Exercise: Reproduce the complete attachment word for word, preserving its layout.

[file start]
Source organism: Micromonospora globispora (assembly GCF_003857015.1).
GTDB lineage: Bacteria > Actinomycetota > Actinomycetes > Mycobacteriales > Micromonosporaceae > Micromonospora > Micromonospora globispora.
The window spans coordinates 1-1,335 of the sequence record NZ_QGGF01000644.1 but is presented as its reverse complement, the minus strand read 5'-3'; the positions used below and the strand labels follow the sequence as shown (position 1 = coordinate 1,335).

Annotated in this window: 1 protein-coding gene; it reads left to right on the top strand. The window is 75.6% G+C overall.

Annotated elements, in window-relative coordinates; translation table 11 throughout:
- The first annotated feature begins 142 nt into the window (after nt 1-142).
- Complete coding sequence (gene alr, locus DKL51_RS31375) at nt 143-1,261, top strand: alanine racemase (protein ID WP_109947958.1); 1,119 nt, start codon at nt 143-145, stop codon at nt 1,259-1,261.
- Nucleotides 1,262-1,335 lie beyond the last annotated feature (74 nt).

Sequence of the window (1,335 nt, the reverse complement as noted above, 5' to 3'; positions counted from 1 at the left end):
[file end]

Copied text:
Source organism: Micromonospora globispora (assembly GCF_003857015.1).
GTDB lineage: Bacteria > Actinomycetota > Actinomycetes > Mycobacteriales > Micromonosporaceae > Micromonospora > Micromonospora globispora.
The window spans coordinates 1-1,335 of the sequence record NZ_QGGF01000644.1 but is presented as its reverse complement, the minus strand read 5'-3'; the positions used below and the strand labels follow the sequence as shown (position 1 = coordinate 1,335).

Annotated in this window: 1 protein-coding gene; it reads left to right on the top strand. The window is 75.6% G+C overall.

Annotated elements, in window-relative coordinates; translation table 11 throughout:
- The first annotated feature begins 142 nt into the window (after nt 1-142).
- Complete coding sequence (gene alr, locus DKL51_RS31375) at nt 143-1,261, top strand: alanine racemase (protein ID WP_109947958.1); 1,119 nt, start codon at nt 143-145, stop codon at nt 1,259-1,261.
- Nucleotides 1,262-1,335 lie beyond the last annotated feature (74 nt).

Sequence of the window (1,335 nt, the reverse complement as noted above, 5' to 3'; positions counted from 1 at the left end):